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The time is running out for cash-burning companies buoyed by easy/cheap access to capital. These “zombie” companies run the risk of going bankrupt if they can’t raise more debt or equity, which isn’t as easy as it used to be be.
As the Fed hikes rates and ends quantitative easing, access to cheap capital is rapidly drying up. At the same time, many companies are facing declining margins and may be forced to default on interest payments with no possibility of refinancing. If these zombie companies run out of the cash they need to stay afloat, risk premia will rise across the market, which could further pressure liquidity and trigger an escalating series of corporate defaults.
This report includes Peloton Interactive, Inc. (NASDAQ: PTON), a zombie company with a high risk of its shares falling to $0/share.
Low-money zombie businesses are risky
Companies with high cash consumption and little cash are risky in today’s market. Being forced to raise capital in this environment, even if the company ultimately succeeds, isn’t good for existing shareholders.
Figure 1 shows the zombie companies most likely to run out of cash first, based on free cash flow (FCF) consumption and total back-to-back cash (TTM) on the balance sheet. Each company in Figure 1 has:
- Negative interest coverage ratio (EBIT/interest expenses)
- Negative FCF over the TTM
- Less than 24 months before more capital is needed to subsidize the TTM FCF burn rate
- Was a choice for the danger zone
Unsurprisingly, the companies most at risk of seeing their stock price plummet to $0 are those with a bad underlying business model that investors are overlooking during the meme stock-driven 2020-2021 market craze became. Companies like Carvana, Freshpet and Peloton have less than six months of cash on their balance sheets based on their FCF consumption over the last 12 months. These stocks have a real risk of going to zero.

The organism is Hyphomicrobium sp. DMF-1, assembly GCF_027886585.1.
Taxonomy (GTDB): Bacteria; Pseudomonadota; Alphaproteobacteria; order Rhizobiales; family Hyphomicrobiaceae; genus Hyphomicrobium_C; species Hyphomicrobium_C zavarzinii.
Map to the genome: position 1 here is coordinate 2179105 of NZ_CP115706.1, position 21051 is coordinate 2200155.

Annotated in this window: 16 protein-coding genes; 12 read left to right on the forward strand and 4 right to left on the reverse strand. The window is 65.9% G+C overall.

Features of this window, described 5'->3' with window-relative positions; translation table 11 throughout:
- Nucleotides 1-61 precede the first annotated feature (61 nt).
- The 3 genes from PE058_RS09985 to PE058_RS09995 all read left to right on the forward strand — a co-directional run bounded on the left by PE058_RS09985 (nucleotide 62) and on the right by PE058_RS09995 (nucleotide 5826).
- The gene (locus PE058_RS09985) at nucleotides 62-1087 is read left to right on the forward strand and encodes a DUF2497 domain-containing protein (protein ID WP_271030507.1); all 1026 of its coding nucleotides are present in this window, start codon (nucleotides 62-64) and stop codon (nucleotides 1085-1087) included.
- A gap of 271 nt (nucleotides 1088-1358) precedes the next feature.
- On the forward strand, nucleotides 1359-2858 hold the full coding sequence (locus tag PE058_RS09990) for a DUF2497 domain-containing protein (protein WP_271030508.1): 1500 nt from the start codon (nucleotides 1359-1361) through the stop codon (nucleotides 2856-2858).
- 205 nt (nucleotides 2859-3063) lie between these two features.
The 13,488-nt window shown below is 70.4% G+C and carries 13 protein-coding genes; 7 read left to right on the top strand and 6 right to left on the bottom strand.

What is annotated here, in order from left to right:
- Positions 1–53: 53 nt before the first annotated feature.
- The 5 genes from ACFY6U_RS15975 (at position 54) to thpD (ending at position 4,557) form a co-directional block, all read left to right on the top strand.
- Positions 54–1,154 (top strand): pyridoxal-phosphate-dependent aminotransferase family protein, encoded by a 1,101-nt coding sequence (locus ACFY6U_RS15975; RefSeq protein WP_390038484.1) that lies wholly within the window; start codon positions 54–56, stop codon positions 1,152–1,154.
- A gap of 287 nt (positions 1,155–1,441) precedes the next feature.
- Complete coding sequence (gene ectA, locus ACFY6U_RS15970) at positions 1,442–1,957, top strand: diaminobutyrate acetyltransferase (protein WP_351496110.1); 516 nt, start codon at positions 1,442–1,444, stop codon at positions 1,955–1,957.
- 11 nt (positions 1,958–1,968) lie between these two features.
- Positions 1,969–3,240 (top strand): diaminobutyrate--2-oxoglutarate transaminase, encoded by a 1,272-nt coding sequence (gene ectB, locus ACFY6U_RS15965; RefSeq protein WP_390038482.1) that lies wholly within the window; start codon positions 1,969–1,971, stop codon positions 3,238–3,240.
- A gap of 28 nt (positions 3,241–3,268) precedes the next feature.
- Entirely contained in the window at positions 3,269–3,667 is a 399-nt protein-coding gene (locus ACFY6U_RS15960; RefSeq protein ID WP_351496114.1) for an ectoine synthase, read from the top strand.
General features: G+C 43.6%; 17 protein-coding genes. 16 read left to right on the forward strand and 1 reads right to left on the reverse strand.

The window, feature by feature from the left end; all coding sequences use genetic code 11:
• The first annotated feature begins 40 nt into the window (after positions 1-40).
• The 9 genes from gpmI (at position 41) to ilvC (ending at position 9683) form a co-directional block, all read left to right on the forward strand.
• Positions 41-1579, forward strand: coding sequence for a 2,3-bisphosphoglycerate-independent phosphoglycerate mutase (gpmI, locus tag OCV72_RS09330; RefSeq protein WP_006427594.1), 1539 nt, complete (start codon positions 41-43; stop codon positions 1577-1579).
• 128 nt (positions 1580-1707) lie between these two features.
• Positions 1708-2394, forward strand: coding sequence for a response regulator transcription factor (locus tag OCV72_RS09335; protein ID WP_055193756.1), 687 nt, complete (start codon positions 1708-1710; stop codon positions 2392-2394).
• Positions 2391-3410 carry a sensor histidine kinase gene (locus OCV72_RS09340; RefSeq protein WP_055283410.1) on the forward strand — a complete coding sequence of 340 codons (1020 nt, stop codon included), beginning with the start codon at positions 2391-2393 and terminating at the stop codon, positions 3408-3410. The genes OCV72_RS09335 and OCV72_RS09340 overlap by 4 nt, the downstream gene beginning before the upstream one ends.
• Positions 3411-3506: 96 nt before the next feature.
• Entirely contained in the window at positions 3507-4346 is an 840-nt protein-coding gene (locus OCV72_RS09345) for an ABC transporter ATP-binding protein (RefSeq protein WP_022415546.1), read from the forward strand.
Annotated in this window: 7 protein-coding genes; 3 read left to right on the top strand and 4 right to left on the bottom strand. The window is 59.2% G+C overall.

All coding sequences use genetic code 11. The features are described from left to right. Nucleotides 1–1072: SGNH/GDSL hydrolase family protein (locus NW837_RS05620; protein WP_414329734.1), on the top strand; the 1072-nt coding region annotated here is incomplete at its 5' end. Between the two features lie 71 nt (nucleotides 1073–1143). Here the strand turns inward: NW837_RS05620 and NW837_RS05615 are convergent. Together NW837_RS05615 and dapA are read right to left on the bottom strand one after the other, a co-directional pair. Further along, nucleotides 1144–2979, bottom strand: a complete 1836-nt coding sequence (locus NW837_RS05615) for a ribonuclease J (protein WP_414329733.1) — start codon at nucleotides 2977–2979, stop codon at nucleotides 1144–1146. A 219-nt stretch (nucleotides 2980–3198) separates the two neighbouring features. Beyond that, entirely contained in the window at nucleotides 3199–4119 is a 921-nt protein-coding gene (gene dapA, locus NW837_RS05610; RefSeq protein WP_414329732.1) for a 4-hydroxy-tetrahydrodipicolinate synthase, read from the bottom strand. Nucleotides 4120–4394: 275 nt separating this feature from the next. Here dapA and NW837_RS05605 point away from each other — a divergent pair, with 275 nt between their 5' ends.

Exhibit 1: Holdings in risk zones with less than two years worth of cash: from 1Q22
Sources: New Constructs, LLC and company records. To calculate the “months before bankruptcy” we divided the TTM FCF burn by 12, which equals the monthly cash burn. We then divide the cash and equivalents on the balance sheet through 1Q22 by the monthly cash burn.
And overvalued zombie stocks are the riskiest
Stock valuations that include high expectations of future earnings growth increase the risk of owning stocks in zombie companies when there are only months of cash left. For the riskiest zombie companies, the stock price not only fails to reflect the company’s short-term plight, but also reflects unrealistically optimistic assumptions about the company’s long-term profitability. For these stocks, overvaluation risk comes on top of short-term cash flow risk.
Below, we take a closer look at Peloton, detailing the company’s cash burn and how far its stock price could fall.
We put Peloton in danger ahead of its IPO in September 2019, and have reiterated our negative view of the stock many times since. Since our original report, the stock has outperformed the S&P 500 by 91% when short. Even after falling 92% from its 52-week high, 73% YTD and 74% since our last report in February 2022, we believe the stock has much more downside potential.
Peloton’s issuance is well known — given the stock’s decline over the past year — but investors may not realize that the company has just a few months of cash left to fund its operations.
Despite rapid revenue growth, particularly in 2020 and 2021, Peloton’s free cash flow has been negative every year since fiscal 2019. Since then, Peloton has burned $3.7 billion in FCF, as shown in Figure 2.
Peloton burned $3.3 billion in FCF in TTM-ending FY3Q22. With just $879 million in cash and cash equivalents on the balance sheet at the end of 3Q22, Peloton’s treasury could keep the company afloat for a little over three months after the end of 3Q22.